Joe Groff on Twitter: "Well, the other way to deal with non-ideal initialization order is to use T! types, so they can initialize to nil and Swift won't bother you about really initializing them later. If anyone bugs you about it, tell them I said it was
Well, the other way to deal with non-ideal initialization order is to use T! types, so they can initialize to nil and Swift won't bother you about really initializing them later. If anyone bugs you about it, tell them I said it was OK

— Joe Groff (@jckarter) February 12, 2018
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february 2018 by mjtsai
Joe Groff on Twitter: "Why do we call ourselves "software engineers" and not "Knights who say NIH""
Why do we call ourselves "software engineers" and not "Knights who say NIH"

— Joe Groff (@jckarter) February 10, 2018
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february 2018 by mjtsai
Joe Groff on Twitter: "To be honest, our thinking was "why would anybody be using IUO *at all*". We hadn't considered the "workaround for other IUO problems" case. If your use case really is the only one, maybe we should reconsider the warning.… https:/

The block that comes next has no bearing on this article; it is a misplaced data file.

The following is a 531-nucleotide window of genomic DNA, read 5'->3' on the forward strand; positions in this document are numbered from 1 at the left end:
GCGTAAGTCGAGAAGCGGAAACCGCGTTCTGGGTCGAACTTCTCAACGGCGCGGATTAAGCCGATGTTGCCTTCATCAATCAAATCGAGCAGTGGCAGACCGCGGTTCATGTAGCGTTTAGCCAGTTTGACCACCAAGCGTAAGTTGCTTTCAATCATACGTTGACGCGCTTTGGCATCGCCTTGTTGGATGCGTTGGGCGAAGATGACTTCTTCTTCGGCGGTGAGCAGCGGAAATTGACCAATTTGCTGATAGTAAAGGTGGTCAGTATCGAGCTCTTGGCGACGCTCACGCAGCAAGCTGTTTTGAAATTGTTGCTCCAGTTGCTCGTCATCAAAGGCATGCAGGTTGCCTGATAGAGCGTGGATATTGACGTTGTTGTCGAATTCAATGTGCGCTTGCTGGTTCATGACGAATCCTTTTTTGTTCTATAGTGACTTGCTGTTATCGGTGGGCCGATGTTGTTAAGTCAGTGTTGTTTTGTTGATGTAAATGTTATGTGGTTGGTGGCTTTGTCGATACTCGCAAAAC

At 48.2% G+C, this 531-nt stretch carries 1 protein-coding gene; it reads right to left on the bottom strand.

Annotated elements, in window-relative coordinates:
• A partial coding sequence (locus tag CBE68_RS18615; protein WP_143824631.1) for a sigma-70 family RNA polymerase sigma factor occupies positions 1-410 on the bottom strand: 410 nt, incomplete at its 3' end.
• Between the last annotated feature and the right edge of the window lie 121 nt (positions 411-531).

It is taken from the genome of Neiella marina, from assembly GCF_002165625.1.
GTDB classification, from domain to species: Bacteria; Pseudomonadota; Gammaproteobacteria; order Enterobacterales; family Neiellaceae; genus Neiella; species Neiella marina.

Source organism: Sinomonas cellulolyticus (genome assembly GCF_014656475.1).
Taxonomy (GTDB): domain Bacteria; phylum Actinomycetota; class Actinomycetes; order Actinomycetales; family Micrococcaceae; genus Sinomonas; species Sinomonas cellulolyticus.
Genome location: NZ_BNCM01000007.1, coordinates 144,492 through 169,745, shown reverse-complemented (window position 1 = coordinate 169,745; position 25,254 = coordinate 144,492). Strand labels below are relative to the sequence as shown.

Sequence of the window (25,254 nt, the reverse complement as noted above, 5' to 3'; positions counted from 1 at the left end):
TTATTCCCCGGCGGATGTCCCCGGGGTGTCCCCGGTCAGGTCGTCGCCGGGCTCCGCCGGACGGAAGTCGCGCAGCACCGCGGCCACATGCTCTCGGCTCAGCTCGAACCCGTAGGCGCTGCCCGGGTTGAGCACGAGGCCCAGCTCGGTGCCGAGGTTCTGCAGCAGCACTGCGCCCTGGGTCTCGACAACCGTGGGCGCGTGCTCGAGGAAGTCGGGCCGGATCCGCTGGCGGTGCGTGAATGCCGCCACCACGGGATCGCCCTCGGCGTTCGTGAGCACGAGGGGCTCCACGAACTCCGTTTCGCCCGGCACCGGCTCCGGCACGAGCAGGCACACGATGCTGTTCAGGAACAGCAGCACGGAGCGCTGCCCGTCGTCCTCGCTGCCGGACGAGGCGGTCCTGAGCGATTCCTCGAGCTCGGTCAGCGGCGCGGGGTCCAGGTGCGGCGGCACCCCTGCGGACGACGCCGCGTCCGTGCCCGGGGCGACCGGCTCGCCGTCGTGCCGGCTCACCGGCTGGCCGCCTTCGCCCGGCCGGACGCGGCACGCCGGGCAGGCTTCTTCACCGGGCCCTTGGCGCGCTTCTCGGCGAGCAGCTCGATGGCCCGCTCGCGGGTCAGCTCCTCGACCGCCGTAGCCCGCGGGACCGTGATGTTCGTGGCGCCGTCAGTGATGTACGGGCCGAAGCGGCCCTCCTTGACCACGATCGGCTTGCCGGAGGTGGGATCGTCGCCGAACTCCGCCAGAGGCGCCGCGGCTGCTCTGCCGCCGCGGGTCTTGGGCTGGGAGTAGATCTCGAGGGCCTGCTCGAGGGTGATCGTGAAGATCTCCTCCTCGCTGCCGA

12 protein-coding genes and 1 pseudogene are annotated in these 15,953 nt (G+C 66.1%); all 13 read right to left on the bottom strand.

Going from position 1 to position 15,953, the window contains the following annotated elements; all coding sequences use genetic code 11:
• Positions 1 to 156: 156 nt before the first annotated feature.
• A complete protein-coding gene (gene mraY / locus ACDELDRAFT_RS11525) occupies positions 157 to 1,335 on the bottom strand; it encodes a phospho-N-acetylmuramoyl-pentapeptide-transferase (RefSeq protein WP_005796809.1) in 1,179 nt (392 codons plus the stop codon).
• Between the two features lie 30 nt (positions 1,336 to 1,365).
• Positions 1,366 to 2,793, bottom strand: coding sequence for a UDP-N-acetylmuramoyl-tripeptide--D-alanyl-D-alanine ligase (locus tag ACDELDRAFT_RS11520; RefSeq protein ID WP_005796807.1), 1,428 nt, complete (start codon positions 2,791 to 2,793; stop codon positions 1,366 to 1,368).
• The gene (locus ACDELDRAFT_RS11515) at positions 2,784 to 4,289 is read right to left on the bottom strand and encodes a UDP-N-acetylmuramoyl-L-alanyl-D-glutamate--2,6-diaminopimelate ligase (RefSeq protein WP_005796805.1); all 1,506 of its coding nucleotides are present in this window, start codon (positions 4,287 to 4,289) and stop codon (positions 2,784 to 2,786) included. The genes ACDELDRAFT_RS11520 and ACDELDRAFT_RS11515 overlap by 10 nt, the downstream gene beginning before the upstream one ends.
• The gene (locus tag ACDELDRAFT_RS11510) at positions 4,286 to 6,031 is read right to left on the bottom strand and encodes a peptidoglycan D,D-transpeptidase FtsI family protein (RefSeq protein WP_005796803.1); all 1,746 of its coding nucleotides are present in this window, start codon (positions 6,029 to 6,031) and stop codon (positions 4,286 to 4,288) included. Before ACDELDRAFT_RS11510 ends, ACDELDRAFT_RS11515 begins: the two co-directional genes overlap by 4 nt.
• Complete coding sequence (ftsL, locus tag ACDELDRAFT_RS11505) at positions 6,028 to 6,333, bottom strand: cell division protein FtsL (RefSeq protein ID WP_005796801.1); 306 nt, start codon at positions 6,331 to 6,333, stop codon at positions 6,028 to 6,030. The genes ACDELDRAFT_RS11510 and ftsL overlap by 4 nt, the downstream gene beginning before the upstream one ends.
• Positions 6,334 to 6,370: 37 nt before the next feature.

To be honest, our thinking was "why would anybody be using IUO *at all*". We hadn't considered the "workaround for other IUO problems" case. If your use case really is the only one, maybe we should reconsider the warning.

— Joe Groff (@jckarter) February 8, 2018
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february 2018 by mjtsai
Joe Groff on Twitter: "Following the 1/2/N rule, you copied and pasted the code for the first H, right… "
Following the 1/2/N rule, you copied and pasted the code for the first H, right

— Joe Groff (@jckarter) February 7, 2018
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february 2018 by mjtsai
Joe Groff on Twitter: "Reminder: running 32 bit processes on a 64 bit CPU for prolonged periods can lead to burn-in of the unused high bits. Degauss your CPU regularly"